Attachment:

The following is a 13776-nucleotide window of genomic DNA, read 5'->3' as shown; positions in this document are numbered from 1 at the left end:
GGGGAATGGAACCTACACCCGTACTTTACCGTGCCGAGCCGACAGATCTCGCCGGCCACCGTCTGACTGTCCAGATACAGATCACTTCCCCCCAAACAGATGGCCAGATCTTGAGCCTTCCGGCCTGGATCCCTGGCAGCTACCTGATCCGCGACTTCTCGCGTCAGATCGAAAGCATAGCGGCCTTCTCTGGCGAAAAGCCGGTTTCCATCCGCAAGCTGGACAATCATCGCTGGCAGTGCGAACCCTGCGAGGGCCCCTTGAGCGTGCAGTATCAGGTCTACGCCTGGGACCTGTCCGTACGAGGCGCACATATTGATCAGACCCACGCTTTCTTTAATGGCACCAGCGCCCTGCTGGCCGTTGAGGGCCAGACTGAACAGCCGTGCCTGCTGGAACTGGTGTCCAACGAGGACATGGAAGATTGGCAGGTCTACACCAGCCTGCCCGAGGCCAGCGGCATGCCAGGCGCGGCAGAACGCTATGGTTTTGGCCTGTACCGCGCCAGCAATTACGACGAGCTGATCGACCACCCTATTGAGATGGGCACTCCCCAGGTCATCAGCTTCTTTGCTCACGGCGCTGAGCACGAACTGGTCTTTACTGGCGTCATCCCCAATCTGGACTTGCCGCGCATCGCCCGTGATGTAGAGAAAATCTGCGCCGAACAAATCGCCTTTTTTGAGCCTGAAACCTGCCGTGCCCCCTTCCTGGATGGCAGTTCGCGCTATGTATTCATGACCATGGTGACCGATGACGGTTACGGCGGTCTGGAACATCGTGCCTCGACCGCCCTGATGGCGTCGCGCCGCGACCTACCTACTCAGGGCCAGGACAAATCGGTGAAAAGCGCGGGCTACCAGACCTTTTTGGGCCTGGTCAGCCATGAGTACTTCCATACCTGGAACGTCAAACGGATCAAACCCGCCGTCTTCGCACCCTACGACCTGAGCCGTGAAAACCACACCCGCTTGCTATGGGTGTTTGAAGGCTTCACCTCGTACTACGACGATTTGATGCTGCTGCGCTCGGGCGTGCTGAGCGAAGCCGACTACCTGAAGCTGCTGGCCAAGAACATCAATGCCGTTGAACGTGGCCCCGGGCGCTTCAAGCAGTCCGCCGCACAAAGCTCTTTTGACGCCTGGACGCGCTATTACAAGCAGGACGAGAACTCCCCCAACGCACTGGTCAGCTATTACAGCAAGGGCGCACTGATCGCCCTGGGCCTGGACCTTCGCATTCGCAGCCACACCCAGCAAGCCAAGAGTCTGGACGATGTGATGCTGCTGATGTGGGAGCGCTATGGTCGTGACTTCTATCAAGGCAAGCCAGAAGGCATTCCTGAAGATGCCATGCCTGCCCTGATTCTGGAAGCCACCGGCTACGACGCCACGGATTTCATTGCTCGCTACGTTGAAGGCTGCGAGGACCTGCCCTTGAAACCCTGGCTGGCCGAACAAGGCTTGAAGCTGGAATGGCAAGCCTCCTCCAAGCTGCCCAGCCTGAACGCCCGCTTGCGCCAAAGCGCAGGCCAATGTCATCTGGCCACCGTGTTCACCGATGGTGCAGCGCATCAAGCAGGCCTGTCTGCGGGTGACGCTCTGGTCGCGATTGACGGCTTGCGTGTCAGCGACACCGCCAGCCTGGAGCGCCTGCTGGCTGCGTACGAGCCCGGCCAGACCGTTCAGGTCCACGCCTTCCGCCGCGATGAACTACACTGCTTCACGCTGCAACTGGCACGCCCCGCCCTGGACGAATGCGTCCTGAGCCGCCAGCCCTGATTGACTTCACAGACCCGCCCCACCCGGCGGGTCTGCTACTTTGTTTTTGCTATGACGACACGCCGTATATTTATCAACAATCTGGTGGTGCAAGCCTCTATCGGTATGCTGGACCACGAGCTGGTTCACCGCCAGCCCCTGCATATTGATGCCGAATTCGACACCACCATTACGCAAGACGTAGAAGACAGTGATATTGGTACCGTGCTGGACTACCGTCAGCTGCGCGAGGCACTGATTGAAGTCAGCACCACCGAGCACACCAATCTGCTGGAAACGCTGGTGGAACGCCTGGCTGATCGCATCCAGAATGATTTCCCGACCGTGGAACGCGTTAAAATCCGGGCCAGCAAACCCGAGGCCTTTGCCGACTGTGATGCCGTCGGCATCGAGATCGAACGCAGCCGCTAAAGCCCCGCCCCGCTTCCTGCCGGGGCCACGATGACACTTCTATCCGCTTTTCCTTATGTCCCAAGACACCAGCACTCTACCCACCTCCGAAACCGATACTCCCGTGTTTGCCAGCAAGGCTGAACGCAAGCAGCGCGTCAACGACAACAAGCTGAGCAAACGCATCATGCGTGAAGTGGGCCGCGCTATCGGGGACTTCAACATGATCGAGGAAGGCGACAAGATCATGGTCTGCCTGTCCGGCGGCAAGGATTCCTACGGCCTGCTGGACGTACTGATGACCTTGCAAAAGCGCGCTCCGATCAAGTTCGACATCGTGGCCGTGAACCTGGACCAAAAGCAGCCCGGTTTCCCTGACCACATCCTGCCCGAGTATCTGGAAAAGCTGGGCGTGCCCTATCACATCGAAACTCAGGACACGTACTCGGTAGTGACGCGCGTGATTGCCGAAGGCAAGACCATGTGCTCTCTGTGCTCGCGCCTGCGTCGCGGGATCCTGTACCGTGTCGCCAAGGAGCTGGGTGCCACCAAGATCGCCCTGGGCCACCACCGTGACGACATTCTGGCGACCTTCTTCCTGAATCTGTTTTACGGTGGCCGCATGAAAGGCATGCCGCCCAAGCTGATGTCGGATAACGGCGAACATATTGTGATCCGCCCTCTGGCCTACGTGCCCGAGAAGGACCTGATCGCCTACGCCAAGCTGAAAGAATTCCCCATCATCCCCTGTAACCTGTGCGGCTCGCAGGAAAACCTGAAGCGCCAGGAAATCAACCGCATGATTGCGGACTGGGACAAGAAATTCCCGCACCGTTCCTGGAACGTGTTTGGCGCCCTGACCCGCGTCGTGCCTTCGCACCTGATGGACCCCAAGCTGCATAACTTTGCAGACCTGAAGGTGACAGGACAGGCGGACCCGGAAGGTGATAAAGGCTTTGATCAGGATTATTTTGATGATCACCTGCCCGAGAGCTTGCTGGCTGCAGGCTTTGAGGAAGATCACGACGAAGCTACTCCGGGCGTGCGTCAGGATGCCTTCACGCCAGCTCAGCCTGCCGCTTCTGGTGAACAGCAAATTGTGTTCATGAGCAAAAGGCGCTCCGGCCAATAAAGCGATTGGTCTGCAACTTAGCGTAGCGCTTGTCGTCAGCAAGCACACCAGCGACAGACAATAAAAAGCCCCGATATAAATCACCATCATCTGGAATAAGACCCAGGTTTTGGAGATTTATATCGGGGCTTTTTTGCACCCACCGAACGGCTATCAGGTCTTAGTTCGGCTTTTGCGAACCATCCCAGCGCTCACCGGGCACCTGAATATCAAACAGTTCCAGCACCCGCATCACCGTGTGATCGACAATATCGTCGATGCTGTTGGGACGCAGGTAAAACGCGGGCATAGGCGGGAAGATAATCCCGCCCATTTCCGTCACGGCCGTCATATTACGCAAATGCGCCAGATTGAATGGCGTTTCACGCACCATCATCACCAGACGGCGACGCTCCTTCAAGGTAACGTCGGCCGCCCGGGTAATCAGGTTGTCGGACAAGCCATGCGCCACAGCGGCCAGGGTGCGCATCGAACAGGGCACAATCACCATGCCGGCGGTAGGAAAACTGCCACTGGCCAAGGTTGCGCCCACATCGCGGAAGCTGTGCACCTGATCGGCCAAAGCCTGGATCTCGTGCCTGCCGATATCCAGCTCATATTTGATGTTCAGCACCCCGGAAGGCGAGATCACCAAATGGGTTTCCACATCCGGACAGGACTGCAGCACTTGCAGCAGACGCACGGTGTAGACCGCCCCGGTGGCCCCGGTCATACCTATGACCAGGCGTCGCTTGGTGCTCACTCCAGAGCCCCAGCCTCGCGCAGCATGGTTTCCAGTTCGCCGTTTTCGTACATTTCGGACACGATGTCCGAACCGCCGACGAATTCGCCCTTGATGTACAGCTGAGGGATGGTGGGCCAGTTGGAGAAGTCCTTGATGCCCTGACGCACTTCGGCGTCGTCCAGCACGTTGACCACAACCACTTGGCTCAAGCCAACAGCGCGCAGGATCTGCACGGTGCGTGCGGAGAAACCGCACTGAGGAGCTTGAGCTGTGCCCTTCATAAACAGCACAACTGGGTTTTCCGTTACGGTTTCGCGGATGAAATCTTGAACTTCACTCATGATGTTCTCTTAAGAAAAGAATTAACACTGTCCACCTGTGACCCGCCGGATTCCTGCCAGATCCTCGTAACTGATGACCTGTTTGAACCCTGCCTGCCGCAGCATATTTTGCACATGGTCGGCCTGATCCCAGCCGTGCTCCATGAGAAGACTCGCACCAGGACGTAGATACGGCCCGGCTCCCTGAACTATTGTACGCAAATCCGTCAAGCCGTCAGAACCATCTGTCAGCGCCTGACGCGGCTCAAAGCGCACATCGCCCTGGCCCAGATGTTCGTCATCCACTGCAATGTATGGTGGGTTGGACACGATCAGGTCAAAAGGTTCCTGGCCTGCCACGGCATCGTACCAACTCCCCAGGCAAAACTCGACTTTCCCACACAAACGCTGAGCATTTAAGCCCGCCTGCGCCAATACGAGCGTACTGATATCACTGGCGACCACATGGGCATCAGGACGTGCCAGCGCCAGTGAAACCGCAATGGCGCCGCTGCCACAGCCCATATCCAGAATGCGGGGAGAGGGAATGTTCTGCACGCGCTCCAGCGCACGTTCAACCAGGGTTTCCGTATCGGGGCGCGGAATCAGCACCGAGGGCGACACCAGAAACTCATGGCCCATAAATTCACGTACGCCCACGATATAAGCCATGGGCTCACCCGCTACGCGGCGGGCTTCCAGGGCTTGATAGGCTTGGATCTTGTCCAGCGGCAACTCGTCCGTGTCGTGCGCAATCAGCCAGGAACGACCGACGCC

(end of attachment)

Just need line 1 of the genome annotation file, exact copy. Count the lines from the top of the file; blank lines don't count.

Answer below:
The following is a 13776-nucleotide window of genomic DNA, read 5'->3' as shown; positions in this document are numbered from 1 at the left end: